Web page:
At 204 , UI module 127 instantiates a UI element native to a target platform via a factory. A “factory” generally refers to an object for creating other objects. Using factories for object creation provides encapsulation, and enables the transcompilable code to be separated (i.e., not tied to) specific native classes or objects. In some implementations, layer 0 is the factory definition, layer 1 is the factory implementation and layer 2 is the application referencing only layer 0. The native implementation for each UI element may be implemented in the UI context and registered at startup in the UI type constant as a factory. The type constant is transcompilable, but its implementation and factory registration is purely native.
 UI module 127 finds the appropriate native UI element in a factory contained in a UI type constant, and instantiates the factory to generate a native UI element object for a target platform. This factory may be used only internally, and not directly by the application. In some implementations, the factory has a method to create a new UI context instance with the following exemplary signature:
 IUiContext newManagedInstance(IUiManager uiManager, IUiContext parent, String identifier, UiPosition position, int firstIndex, int secondIndex, IXJson initParameters)
 At 206 , UI module 127 initializes the native UI element and its associated native control. The initialization step is typically very different for different native target platforms. Universal creation is advantageously enabled by using an indirection that provides full control of the processing steps and access of the environment. Depending on the target platform, the UI element may be initialized before or after native control initialization.
 In some implementations, one or more of the following steps may be performed within the UI context instance: 1) create the inactive native control; 2) apply the identifier to the UI element; 3) apply the parameters to the UI element before native control initialization; 4) attach the child UI element to the parent UI element before native control initialization; 5) initialize the native control; 6) set and apply the parameters to the UI element after native control initialization; 7) attach the child UI element to the parent UI element after native control initialization; and 8) attach the new UI element to the central UI manager to be found with a query selection statement. The reason for this generic order is due to the different platforms: the code is transcompilable and the initialization order needs to work for different paradigms.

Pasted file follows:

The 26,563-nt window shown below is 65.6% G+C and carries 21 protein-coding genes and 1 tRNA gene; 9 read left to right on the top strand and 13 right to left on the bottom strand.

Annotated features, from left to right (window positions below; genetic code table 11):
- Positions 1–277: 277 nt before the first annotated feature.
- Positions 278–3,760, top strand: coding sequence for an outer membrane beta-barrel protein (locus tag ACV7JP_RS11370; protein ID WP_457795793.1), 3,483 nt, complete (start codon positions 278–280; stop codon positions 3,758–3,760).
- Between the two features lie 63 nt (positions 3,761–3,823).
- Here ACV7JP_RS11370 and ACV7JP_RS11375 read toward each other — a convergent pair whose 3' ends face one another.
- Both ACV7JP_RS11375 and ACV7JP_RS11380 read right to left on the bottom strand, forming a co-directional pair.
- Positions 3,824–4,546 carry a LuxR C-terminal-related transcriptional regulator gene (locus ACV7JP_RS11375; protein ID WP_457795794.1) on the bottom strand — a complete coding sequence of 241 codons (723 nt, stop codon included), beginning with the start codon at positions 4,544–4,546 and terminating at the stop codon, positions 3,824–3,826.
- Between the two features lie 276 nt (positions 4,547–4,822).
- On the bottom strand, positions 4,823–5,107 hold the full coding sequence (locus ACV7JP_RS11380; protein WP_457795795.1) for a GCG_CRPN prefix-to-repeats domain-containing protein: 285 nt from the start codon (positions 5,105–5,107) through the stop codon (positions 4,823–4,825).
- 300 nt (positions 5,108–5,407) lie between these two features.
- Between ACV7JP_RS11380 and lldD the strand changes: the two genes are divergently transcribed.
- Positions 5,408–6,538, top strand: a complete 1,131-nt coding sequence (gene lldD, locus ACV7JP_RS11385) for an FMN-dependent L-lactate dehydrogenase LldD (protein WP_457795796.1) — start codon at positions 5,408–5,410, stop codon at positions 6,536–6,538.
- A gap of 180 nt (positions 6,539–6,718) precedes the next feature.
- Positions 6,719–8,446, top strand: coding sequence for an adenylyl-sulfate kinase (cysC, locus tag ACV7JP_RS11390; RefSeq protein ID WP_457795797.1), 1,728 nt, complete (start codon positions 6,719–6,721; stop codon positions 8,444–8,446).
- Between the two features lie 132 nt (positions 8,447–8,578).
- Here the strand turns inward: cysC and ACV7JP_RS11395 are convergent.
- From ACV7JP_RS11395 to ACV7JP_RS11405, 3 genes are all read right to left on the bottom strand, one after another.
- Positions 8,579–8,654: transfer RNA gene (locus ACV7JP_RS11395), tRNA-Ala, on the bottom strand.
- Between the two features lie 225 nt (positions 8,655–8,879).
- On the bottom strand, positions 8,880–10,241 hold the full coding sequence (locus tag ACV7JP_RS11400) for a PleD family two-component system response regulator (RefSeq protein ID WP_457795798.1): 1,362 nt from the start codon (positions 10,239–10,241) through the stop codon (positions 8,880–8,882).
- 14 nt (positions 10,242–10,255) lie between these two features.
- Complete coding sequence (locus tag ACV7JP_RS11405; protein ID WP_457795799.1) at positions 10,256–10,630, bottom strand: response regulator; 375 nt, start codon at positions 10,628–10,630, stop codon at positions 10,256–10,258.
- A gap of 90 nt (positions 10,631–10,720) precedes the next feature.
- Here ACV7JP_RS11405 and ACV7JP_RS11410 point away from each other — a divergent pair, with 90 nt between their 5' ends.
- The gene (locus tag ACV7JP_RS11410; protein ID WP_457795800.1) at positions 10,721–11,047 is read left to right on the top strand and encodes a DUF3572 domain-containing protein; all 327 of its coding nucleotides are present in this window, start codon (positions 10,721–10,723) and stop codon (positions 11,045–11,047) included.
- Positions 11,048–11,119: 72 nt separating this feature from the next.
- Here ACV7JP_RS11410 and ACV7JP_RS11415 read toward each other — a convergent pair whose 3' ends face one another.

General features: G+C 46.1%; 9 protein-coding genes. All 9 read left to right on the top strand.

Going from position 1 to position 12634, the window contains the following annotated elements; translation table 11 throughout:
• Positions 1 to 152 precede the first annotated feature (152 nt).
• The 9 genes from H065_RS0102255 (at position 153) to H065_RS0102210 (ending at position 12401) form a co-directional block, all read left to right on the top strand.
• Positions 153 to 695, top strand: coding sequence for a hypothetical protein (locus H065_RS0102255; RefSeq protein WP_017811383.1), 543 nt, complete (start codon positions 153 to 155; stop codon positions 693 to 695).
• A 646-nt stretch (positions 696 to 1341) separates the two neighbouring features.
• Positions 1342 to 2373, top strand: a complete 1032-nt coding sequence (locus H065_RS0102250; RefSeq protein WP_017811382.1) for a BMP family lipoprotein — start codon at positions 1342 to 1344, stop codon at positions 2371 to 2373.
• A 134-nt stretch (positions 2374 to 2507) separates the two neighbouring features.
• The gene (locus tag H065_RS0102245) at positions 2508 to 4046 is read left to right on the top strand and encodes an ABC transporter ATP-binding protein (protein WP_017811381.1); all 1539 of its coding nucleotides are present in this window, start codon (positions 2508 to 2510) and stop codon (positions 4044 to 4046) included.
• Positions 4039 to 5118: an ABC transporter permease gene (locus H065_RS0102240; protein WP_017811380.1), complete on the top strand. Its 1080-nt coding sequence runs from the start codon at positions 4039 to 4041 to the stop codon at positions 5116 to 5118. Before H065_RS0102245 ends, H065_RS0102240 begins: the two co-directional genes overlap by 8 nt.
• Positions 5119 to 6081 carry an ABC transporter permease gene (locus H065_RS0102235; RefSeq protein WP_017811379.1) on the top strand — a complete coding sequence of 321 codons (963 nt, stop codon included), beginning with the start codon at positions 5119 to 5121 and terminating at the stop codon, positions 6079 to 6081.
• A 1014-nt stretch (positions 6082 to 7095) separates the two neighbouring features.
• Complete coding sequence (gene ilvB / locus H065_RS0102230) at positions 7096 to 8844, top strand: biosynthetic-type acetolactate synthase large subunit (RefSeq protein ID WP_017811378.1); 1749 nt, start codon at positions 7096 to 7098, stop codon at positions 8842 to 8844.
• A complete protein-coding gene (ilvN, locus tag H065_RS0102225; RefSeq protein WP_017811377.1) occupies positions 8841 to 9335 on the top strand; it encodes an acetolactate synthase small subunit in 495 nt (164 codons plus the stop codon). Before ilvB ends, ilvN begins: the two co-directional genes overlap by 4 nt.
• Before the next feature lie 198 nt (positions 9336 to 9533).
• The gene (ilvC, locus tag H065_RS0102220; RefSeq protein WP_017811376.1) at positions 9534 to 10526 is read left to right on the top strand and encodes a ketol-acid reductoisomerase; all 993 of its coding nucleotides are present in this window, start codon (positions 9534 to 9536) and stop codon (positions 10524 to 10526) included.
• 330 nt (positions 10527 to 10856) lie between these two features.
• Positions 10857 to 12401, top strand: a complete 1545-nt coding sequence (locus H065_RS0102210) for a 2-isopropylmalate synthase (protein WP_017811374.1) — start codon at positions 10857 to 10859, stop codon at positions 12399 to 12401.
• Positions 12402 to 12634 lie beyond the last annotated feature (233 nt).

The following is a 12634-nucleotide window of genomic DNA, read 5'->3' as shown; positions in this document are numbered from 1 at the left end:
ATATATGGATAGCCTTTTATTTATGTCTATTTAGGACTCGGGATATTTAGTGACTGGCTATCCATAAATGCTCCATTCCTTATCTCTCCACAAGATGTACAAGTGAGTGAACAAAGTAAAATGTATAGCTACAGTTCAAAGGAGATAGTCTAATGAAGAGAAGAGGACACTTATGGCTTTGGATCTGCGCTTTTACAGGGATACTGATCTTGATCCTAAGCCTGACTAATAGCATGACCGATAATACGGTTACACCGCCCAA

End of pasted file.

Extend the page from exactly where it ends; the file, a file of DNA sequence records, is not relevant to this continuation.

Depending on the native target platform, the native control may be initialized by different methods. For example, the initialization may be performed by using ‘nativeButton=new Button( )’ in the overridden initialization method. The initialization may also require passing in parameters (e.g., parent, id, position, flags, etc.): nativeButton=new Button(parent, id, styleFlags).
 In some implementations, the factory is used to execute a number of steps to initialize or boot up the UI element. The initialization steps include applying a unique identifier (Id) and setting parameters of the native UI element, and attaching the native UI element to its parent element. A unique identifier is provided for each UI element to facilitate communication between the server 101 and the client system 131 . Neither client system 131 nor server 101 has to use the identifier in the native or application binding context, but it may be used to improve debugging.